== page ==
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France under strain ahead of Tonga RWC match

Updated: September 29, 2011, 01:54


WELLINGTON, New Zealand(AP) Discarded flyhalf Francois Trinh-Duc has spoken of his shock at being dropped from France's starting lineup at the Rugby World Cup, just days before its decisive pool A match against Tonga.

Trinh-Duc was left on the bench for France's last match against New Zealand, and again named among the reserves for the Tonga match in Wellington on Saturday.

Having been a regular starter for three years, Trinh-Duc said he is struggling to understand why coach Marc Lievremont has replaced him with Morgan Parra.

"I was very disappointed. And astonished. When you're playing in a World Cup it's to be in the first team every match,'' Trinh-Duc told sports daily L'Equipe in an interview Thursday. "It was obviously difficult to find out that for the most important match against New Zealand, and the one against Tonga for (our) qualification, that I'm only a reserve.''

Parra usually plays scrumhalf and not a specialist No. 10, so Lievremont's decision to retain him at flyhalf against Tonga must mean Trinh-Duc's place in the team is under jeopardy ahead of the quarterfinals.

He scored a try against the All Blacks when he came on as a second-half substitute, but that was not enough to earn him his position back.

"I tried to give everything I had against the All Blacks, to show that I was raging and that I was still around,'' Trinh-Duc added. "I'm trying to put things into perspective because everyone's saying: 'Are you OK? Is it not too hard to take?' Obviously it's hard.''

Lievremont has been openly critical of his players during the tournament and after the All Blacks defeat, both No. 8 Louis Picamoles and utility back Damien Traille aired their frustrations over team selections.

France's coach has been showing signs of strain, cutting short one news conference, using an expletive to answer a question from a French journalist, and then telling several journalists the following day they could walk out the door if they didn't like his answers.

Lievremont's direct, forthright style does not sit well with some of the players.

Lock Sebastien Chabal, who was surprisingly not included in France's World Cup squad, thinks Lievremont should have been more private rather than lambasting his players in public.

"Marc was the first to openly criticize them after the first two games,'' Chabal told RMC radio. "Normally you do your dirty washing (at home).''

Parra has been thrust into the limelight in a position that's not even his own, which has only increased the pressure on Lievremont's team heading into Saturday. If Parra has a poor game and France loses, the criticism will be severe.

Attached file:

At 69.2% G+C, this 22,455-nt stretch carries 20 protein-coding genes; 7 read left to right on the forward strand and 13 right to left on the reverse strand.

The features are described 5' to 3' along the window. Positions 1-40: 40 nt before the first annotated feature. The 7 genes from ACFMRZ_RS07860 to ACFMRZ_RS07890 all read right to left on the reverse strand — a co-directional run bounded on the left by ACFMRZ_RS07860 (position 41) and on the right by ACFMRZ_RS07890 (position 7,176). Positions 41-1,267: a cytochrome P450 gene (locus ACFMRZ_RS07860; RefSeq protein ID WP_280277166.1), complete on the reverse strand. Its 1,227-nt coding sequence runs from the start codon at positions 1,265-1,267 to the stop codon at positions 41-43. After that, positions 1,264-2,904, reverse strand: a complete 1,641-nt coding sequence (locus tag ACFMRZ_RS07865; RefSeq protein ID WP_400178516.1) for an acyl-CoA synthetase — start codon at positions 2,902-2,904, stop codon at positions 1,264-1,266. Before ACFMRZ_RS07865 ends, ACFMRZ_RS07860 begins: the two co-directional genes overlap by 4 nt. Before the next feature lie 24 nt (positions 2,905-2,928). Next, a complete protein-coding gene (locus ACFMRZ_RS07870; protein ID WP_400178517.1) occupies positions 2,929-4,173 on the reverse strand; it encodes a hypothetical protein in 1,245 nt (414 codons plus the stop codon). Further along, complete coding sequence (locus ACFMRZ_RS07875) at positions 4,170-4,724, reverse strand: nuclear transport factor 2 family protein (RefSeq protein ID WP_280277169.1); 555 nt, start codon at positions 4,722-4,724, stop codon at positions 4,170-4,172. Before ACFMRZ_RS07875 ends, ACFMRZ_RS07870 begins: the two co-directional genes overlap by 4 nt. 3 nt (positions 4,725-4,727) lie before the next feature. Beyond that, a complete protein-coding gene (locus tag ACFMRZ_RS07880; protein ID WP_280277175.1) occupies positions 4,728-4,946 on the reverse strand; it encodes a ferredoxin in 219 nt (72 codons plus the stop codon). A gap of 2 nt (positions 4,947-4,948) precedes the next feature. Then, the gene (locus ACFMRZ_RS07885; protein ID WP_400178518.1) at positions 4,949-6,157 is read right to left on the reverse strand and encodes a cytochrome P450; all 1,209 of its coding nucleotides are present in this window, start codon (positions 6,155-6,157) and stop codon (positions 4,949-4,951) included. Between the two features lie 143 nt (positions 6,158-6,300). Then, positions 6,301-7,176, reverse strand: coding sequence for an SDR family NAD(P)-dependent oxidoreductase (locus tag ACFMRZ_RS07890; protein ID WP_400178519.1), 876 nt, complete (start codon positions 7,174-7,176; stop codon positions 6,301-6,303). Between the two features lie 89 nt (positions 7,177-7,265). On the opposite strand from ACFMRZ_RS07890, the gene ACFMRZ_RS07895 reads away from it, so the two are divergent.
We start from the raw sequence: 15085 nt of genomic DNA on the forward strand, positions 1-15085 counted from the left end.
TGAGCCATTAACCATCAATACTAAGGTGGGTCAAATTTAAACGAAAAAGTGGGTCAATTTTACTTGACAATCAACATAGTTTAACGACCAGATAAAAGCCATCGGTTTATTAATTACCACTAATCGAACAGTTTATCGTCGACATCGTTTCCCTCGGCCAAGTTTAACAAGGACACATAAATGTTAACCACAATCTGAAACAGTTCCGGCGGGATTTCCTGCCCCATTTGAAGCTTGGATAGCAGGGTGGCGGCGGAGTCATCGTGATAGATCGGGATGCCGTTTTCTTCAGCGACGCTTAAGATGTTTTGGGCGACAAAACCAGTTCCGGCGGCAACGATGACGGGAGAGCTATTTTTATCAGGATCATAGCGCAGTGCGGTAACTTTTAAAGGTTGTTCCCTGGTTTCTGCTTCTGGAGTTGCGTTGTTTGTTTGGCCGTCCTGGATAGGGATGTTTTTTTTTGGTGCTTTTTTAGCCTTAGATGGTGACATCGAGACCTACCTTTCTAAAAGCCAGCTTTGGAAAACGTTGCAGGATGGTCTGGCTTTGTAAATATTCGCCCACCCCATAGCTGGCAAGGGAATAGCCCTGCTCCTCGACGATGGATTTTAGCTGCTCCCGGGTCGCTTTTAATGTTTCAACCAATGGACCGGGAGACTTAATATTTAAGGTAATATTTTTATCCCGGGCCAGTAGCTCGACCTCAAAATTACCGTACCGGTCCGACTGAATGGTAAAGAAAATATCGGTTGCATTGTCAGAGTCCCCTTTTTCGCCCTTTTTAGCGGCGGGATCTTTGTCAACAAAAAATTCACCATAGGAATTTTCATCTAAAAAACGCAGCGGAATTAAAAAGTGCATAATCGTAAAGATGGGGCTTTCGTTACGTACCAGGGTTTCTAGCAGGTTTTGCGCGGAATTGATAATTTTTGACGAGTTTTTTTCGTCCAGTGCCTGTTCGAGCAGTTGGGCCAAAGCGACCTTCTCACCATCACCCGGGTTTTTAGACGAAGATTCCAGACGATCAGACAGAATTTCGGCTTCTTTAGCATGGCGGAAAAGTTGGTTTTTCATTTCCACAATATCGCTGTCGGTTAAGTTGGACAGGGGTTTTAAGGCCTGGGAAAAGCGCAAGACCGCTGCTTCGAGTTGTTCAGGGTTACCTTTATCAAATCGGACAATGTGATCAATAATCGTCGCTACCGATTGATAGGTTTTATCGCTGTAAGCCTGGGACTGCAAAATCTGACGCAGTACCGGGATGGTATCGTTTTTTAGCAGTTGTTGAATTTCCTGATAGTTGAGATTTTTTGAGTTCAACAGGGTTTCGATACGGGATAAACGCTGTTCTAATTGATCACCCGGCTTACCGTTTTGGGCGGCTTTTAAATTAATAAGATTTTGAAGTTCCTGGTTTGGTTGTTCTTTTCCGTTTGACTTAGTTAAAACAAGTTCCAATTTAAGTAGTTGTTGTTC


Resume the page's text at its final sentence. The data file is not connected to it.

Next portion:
"Morgan got through that game against New Zealand because he's got talent, but once again, where is the logic behind it?'' Chabal said. "At the moment, Francois (Trinh-Duc) must be wondering if he's only good enough to play (cards) or to polish the benches of New Zealand.

"I've been in situations where Marc (verbally) attacked him directly and it wasn't nice to him,'' Chabal continued. "But he kept him so he could keep improving right up until this tournament. And when the day comes he shoots him down. I don't know what state Francois will be in after the tournament.''

Local media have only been taunting France.

The New Zealand Herald Newspaper printed a front page headline on Thursday which read: "We're too clean, claim French'' alongside a photo of flanker Julien Bonnaire appearing to gouge Richie McCaw's eye as the two jostled on the ground during Saturday's match at Eden Park.

A closer look shows that Bonnaire's finger is actually lower than McCaw's eye, with no apparent intent to gouge him.

"This photo taken in action has been taken out of context. I've never seen Julien do that kind of thing in a match, whether it's an international (match) or a Top 14 (first division) game,'' France center Aurelien Rougerie said. "That's all they've got to do. There's probably some bitterness, a grudge, behind all that.''

The France team arrived in Wellington, New Zealand's capital, on Thursday afternoon.

It may not be the ideal place for France to take refuge from its climate of internal pressure.

Two years ago, a fictitious late-night fracas caused an international political incident on the national team's tour.

France center Mathieu Bastareaud lied to New Zealand police about being assaulted after a test in Wellington. Bastareaud seriously injured his eye socket and needed stitches for facial cuts in the early hours following France's 14-10 loss.

He initially said he'd been attacked by up to five men upon returning to the team hotel, then said he was hurt after falling onto a bedside table in his room.

His lies led to French Prime Minister Francois Fillon issuing an apology to New Zealand counterpart John Key.

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